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We have a lot of SQL servers on development environment where we never take backup of the databases (TFS for code is enough).

The (SharePoint) databases are all set to simple recovery model, but the log files, especially for the SharePoint configuration database is growing quite large and filling up our data drive on the SQL server.

Since these log files are never used for anything, i would like advice on how to best minimize the size of these log files -or even disable them if possible.

I'm not completely sure why the log files grow so large even on simple logging (checked for long running transactions (DBCC OPENTRAN) but found none).

I guess the reason for the log files not being truncated is, that we don't take any backups, and hence Checkpoints aren't reached.

The autogrowth for log files are set to autogrow by 10% restricted to 2 gb, so i guess that is why Checkpoint (70%) aren't reached here either.

What would be the be best strategy to keep log files small (best case 0) without sacrificing performance (eg VLF fragmentation)?

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4 Answers 4

up vote 3 down vote accepted

Are you running any maintenance jobs that could be doing any reindexing or other heavy work? Even with simple recovery, the log will need to be at least large enough to hold the largest transaction issued against the database. Try running DBCC SQLPERF(LOGSPACE) and check how much of the log file is actually in use. If it's very low, then simple recovery is likely working as intended, and the log file is probably only growing because it needs to be that large to support some larger-than-average transaction.

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I just shrank all log files yesterday, and they are still nice and small. When running DBCC SQLPERF i found an avg of 59% usage with MIN being 21% and MAX being 91%. It has taken the log files 4 month of slow growing to reach almost 1 GB each for the SharePoint configuration databases, which is 8x the size of the database itself –  Anders Rask Feb 25 '11 at 11:49

Start with running the following query to see the reason that the log is not truncated:

select log_reuse_wait from sys.databases where name = '<database name>'

Description on the reasons on log reuse can be found here: http://msdn.microsoft.com/en-us/library/ms178534.aspx

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should probably have mentioned that i already did this (i used log_reuse_wait_desc though). It say NOTHING. How ever i think i have a pretty good idea why Checkpoints arent reached (as mentioned), i am more interested in how to get a setting where i keep transaction log size at minimum without introducing other problems –  Anders Rask Feb 24 '11 at 11:31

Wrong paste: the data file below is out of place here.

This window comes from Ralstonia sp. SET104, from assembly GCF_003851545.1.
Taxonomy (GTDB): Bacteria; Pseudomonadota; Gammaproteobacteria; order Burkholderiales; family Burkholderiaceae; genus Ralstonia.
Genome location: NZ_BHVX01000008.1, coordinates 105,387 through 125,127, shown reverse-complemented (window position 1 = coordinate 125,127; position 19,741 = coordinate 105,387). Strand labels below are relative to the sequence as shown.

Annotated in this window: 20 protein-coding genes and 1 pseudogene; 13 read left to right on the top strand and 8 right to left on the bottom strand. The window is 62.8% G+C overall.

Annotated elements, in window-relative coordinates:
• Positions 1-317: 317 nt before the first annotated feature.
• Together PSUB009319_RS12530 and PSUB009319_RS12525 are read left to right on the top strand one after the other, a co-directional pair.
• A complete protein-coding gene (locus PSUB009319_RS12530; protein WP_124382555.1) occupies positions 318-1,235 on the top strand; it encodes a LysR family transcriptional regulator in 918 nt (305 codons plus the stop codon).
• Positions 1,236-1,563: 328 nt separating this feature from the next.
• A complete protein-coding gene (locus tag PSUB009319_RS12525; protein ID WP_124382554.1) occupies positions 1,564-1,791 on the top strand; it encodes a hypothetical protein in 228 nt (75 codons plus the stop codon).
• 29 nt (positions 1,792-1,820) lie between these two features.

Try running this query. This was put together by MS (I don't have the article handy) and was originally intended for Sharepoint running on SBS2008 but should work for any instance of Sharepoint. Make sure to verify that the DB names and paths match your instance.

declare @ConfigDB varchar(255);
declare @ConfigDBLog varchar(255);
declare @ConfigDBCmd varchar(255);
select @ConfigDB =  name from sys.databases where name like 'SharePoint_Config_%';
set @ConfigDBCmd = 'BACKUP database [' + RTRIM(@ConfigDB) + '] to disk=''C:\windows\temp\before.bkf''';
execute(@ConfigDBCmd);
set @ConfigDBCmd = 'use [' + RTRIM(@COnfigDB) + ']';
execute(@ConfigDBCmd);
set @ConfigDBCmd = 'BACKUP LOG [' + RTRIM(@ConfigDB) + '] WITH TRUNCATE_ONLY';
execute(@ConfigDBCmd);
set @ConfigDBCmd = 'use [' + RTRIM(@COnfigDB) + ']';
execute(@ConfigDBCmd);
select @ConfigDBLog =  name from sys.database_files where name like 'SharePoint_Config%_log';
set @ConfigDBCmd = 'use [' +  RTRIM(@ConfigDB) + '] DBCC SHRINKFILE([' + RTRIM(@ConfigDB) + '_log],1)';
execute(@ConfigDBCmd);
set @ConfigDBCmd = 'BACKUP database [' + RTRIM(@ConfigDB) + '] to disk=''C:\windows\temp\after.bkf''';
execute(@ConfigDBCmd);
go
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i already have a script for shrinking logfiles, this is what i do right now. But what i really want is guidance on setting proper logfile size (eg autogrow) for a development environment where transaction log files are useless and where i dont take backups. –  Anders Rask Feb 24 '11 at 23:36

Double check you have SIMPLE recovery model on your development databases.

select name, recovery_model_desc from sys.databases

You need a log file: it can't be disabled or set to zero

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as i said, i have simple logging enabled –  Anders Rask Feb 24 '11 at 11:25

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